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Tunnel to Denmark

February 2, 2011

Danish plans to build another direct link to Germany moved forward with the approval by parliament of an underwater tunnel. The completed project hopes to connect Hamburg with Copenhagen in just three hours.

Fehmarn strait between Germany and Denmark
The tunnel would stretch 18 kilometers underwaterImage: picture-alliance/dpa

Lawmakers in Denmark approved amended plans for another road-and-rail link to Germany on Tuesday, opting for an underwater tunnel that they say would be safer and more environmentally friendly than the bridge they had planned originally.

Both countries agreed in 2008 to connect the northern German island of Fehmarn with the Danish island of Lolland by building a road-and-rail bridge across the strait.

But the state-owned Danish firm Femern A/S presented lawmakers with modified plans for an 18-kilometer (11.6 mile) underwater tunnel. Seven out of eight parliamentary factions voted for the proposal, which kept the budget at around 5.1 billion euros ($7 billion).

"We will now be pressing ahead with the tunnel project at turbo-speed," said Danish Transport Minister Hans Christian Schmidt.

Denmark and Germany must both compile environmental impact reports and submit them to their respective authorities. Environmental campaigners in Germany have condemned the project as it endangers the habitats of animals like whales and seals.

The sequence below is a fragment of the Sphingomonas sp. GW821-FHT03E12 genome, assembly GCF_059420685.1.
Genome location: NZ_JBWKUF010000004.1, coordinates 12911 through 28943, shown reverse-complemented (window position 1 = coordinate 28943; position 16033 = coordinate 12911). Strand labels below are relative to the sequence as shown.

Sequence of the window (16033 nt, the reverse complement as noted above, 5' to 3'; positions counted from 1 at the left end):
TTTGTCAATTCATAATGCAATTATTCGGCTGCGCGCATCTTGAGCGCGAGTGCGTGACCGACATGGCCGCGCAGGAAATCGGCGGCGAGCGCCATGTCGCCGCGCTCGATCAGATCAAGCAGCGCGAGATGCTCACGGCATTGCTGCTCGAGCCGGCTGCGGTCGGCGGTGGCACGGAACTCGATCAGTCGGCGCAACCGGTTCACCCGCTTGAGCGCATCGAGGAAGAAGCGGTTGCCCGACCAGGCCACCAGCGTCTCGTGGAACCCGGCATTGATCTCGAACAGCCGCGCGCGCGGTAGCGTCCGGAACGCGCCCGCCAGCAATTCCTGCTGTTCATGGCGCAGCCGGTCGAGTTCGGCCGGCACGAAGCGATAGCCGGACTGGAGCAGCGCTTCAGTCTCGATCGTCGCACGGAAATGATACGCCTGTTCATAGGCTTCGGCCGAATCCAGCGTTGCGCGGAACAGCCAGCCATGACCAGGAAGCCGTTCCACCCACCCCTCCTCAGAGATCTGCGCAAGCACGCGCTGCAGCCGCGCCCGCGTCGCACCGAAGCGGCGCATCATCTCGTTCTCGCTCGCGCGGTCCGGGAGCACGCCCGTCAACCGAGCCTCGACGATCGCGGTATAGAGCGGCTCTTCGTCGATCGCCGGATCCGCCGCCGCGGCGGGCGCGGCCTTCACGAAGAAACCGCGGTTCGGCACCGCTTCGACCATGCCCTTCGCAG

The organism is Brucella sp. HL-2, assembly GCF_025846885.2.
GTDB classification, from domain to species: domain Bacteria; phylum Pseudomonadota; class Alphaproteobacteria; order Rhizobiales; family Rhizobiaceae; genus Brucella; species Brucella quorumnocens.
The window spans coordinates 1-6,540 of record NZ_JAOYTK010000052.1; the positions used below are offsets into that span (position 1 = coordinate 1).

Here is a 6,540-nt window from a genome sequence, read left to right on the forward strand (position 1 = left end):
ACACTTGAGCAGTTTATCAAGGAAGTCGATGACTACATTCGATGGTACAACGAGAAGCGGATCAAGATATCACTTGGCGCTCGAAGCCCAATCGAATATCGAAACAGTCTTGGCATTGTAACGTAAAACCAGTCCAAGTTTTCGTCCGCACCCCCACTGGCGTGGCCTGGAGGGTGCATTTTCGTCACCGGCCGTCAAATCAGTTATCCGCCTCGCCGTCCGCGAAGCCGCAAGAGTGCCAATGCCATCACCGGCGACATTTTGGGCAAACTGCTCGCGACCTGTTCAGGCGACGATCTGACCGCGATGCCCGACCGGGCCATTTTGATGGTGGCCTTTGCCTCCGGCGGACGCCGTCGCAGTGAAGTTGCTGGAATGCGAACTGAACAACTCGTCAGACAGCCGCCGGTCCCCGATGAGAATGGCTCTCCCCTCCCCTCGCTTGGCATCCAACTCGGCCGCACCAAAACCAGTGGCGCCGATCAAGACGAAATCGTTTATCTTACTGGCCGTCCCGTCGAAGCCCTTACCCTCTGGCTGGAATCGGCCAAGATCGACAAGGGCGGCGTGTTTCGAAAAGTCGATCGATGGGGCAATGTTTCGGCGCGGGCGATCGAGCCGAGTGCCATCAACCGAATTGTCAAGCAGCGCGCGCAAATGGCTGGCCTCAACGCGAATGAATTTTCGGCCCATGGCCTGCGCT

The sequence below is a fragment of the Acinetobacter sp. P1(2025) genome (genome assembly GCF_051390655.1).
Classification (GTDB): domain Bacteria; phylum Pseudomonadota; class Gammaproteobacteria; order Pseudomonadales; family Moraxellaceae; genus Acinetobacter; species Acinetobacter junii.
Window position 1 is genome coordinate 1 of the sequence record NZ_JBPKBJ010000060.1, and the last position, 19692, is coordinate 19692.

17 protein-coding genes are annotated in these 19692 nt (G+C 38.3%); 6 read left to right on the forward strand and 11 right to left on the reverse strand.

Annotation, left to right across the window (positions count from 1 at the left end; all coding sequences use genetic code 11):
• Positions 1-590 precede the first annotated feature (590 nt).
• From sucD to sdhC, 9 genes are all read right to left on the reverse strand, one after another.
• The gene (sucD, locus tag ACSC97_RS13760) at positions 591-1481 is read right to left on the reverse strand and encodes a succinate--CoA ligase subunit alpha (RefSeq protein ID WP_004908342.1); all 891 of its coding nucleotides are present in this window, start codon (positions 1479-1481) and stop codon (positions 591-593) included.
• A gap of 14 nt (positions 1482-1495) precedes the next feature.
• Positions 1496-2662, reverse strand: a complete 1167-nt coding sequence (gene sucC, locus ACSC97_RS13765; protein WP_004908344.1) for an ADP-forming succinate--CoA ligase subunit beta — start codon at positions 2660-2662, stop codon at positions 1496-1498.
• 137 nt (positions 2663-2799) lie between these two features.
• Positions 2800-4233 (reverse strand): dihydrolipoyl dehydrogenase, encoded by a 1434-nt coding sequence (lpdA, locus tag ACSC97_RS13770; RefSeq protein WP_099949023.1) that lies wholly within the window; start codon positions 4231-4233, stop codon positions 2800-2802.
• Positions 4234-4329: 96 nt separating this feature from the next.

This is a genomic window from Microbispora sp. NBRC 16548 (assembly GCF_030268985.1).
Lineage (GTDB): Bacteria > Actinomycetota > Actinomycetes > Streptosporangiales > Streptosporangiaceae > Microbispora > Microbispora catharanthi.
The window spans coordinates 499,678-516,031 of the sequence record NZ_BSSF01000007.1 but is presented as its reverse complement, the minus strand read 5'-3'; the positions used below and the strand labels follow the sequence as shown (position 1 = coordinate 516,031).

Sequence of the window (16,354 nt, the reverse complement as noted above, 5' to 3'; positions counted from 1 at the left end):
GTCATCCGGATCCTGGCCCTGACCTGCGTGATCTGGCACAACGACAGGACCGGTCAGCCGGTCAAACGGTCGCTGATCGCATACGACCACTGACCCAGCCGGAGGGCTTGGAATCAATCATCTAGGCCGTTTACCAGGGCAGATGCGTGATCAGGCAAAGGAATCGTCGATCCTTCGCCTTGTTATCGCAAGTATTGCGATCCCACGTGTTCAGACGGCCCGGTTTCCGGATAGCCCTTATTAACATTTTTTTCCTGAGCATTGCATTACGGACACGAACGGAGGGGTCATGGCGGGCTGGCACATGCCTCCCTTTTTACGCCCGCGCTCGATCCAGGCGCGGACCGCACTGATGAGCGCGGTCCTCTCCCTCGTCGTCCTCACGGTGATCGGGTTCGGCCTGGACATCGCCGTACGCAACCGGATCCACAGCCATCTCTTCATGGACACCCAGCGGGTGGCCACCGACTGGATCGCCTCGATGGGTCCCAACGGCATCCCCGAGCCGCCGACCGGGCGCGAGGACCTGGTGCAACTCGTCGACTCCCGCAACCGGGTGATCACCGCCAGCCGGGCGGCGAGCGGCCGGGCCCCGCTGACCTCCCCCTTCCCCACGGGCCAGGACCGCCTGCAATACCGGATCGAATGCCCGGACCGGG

Construction is scheduled to begin in 2014 and is to be completed in 2020.

Computer illustration of bridge
Danish officials said the bridge would not be as safe or environmentally friendlyImage: AP

Shortened journey

Denmark agreed to finance the project's construction alone because of the "clearly greater Danish interest" in building the connection. It hopes to win subsidies from the European Union and to recoup costs through toll fares in about 30 years.

German costs would be limited to connecting the tunnel with German infrastructure, estimated at between 800 million and 1.7 billion euros.

Fehmarn is already connected to the German mainland by bridge, and Lolland already connects to the Danish island of Zealand, where Copenhagen lies on the east coast.

Direct train or auto transit from Germany to Copenhagen is already possible through another route, but the proposed tunnel would dramatically shorten the journey. Authorities estimate that Hamburg and Copenhagen could be connected in three hours.

The Oresund Bridge connects Copenhagen to the Swedish coast, meaning the completed tunnel would also shorten the journey from Germany to Sweden.

Author: Andrew Bowen (AP, AFP, dpa)
Editor: Nicole Goebel